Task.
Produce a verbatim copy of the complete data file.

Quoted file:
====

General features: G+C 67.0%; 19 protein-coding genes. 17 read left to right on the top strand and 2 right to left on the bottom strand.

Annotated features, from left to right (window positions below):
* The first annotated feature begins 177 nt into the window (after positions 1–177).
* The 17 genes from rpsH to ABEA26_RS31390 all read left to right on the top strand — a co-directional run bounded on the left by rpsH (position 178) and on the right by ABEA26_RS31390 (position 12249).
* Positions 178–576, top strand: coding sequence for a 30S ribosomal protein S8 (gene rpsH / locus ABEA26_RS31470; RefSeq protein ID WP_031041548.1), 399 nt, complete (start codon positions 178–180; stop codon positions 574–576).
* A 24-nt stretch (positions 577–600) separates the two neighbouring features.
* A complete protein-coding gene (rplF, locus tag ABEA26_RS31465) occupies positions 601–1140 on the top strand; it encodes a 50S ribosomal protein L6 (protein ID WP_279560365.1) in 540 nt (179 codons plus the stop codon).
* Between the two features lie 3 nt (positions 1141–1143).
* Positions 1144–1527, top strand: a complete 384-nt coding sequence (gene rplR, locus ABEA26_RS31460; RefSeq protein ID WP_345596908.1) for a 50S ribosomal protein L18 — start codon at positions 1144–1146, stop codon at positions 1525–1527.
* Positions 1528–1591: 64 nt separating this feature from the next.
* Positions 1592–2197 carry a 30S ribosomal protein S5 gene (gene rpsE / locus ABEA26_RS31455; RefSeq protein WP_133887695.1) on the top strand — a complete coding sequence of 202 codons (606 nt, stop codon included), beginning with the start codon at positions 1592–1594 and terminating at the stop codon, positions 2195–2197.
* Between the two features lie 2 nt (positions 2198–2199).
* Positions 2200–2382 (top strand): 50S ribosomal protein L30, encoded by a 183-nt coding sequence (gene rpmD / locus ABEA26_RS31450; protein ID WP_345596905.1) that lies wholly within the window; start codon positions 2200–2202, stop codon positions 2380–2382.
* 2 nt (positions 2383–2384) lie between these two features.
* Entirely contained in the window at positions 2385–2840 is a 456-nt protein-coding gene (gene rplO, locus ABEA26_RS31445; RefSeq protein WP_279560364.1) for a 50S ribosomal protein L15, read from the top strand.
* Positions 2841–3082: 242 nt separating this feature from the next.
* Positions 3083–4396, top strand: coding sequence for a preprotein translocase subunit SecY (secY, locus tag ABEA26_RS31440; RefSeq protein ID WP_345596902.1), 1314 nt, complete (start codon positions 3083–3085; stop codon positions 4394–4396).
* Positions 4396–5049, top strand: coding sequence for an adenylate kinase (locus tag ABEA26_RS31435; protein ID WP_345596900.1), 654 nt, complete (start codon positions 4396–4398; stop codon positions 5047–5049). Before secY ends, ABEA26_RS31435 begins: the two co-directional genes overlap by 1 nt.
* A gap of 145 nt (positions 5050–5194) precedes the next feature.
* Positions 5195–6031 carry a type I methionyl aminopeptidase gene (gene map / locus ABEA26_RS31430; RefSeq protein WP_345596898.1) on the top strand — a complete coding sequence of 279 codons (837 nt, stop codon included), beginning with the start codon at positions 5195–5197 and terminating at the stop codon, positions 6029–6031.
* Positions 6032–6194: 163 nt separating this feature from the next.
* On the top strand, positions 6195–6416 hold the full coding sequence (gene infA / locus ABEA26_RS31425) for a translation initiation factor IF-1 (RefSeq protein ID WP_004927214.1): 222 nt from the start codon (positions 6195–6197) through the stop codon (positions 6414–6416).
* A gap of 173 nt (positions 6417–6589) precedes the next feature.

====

General features: G+C 67.0%; 19 protein-coding genes. 17 read left to right on the top strand and 2 right to left on the bottom strand.

Annotated features, from left to right (window positions below):
* The first annotated feature begins 177 nt into the window (after positions 1–177).
* The 17 genes from rpsH to ABEA26_RS31390 all read left to right on the top strand — a co-directional run bounded on the left by rpsH (position 178) and on the right by ABEA26_RS31390 (position 12249).
* Positions 178–576, top strand: coding sequence for a 30S ribosomal protein S8 (gene rpsH / locus ABEA26_RS31470; RefSeq protein ID WP_031041548.1), 399 nt, complete (start codon positions 178–180; stop codon positions 574–576).
* A 24-nt stretch (positions 577–600) separates the two neighbouring features.
* A complete protein-coding gene (rplF, locus tag ABEA26_RS31465) occupies positions 601–1140 on the top strand; it encodes a 50S ribosomal protein L6 (protein ID WP_279560365.1) in 540 nt (179 codons plus the stop codon).
* Between the two features lie 3 nt (positions 1141–1143).
* Positions 1144–1527, top strand: a complete 384-nt coding sequence (gene rplR, locus ABEA26_RS31460; RefSeq protein ID WP_345596908.1) for a 50S ribosomal protein L18 — start codon at positions 1144–1146, stop codon at positions 1525–1527.
* Positions 1528–1591: 64 nt separating this feature from the next.
* Positions 1592–2197 carry a 30S ribosomal protein S5 gene (gene rpsE / locus ABEA26_RS31455; RefSeq protein WP_133887695.1) on the top strand — a complete coding sequence of 202 codons (606 nt, stop codon included), beginning with the start codon at positions 1592–1594 and terminating at the stop codon, positions 2195–2197.
* Between the two features lie 2 nt (positions 2198–2199).
* Positions 2200–2382 (top strand): 50S ribosomal protein L30, encoded by a 183-nt coding sequence (gene rpmD / locus ABEA26_RS31450; protein ID WP_345596905.1) that lies wholly within the window; start codon positions 2200–2202, stop codon positions 2380–2382.
* 2 nt (positions 2383–2384) lie between these two features.
* Entirely contained in the window at positions 2385–2840 is a 456-nt protein-coding gene (gene rplO, locus ABEA26_RS31445; RefSeq protein WP_279560364.1) for a 50S ribosomal protein L15, read from the top strand.
* Positions 2841–3082: 242 nt separating this feature from the next.
* Positions 3083–4396, top strand: coding sequence for a preprotein translocase subunit SecY (secY, locus tag ABEA26_RS31440; RefSeq protein ID WP_345596902.1), 1314 nt, complete (start codon positions 3083–3085; stop codon positions 4394–4396).
* Positions 4396–5049, top strand: coding sequence for an adenylate kinase (locus tag ABEA26_RS31435; protein ID WP_345596900.1), 654 nt, complete (start codon positions 4396–4398; stop codon positions 5047–5049). Before secY ends, ABEA26_RS31435 begins: the two co-directional genes overlap by 1 nt.
* A gap of 145 nt (positions 5050–5194) precedes the next feature.
* Positions 5195–6031 carry a type I methionyl aminopeptidase gene (gene map / locus ABEA26_RS31430; RefSeq protein WP_345596898.1) on the top strand — a complete coding sequence of 279 codons (837 nt, stop codon included), beginning with the start codon at positions 5195–5197 and terminating at the stop codon, positions 6029–6031.
* Positions 6032–6194: 163 nt separating this feature from the next.
* On the top strand, positions 6195–6416 hold the full coding sequence (gene infA / locus ABEA26_RS31425) for a translation initiation factor IF-1 (RefSeq protein ID WP_004927214.1): 222 nt from the start codon (positions 6195–6197) through the stop codon (positions 6414–6416).
* A gap of 173 nt (positions 6417–6589) precedes the next feature.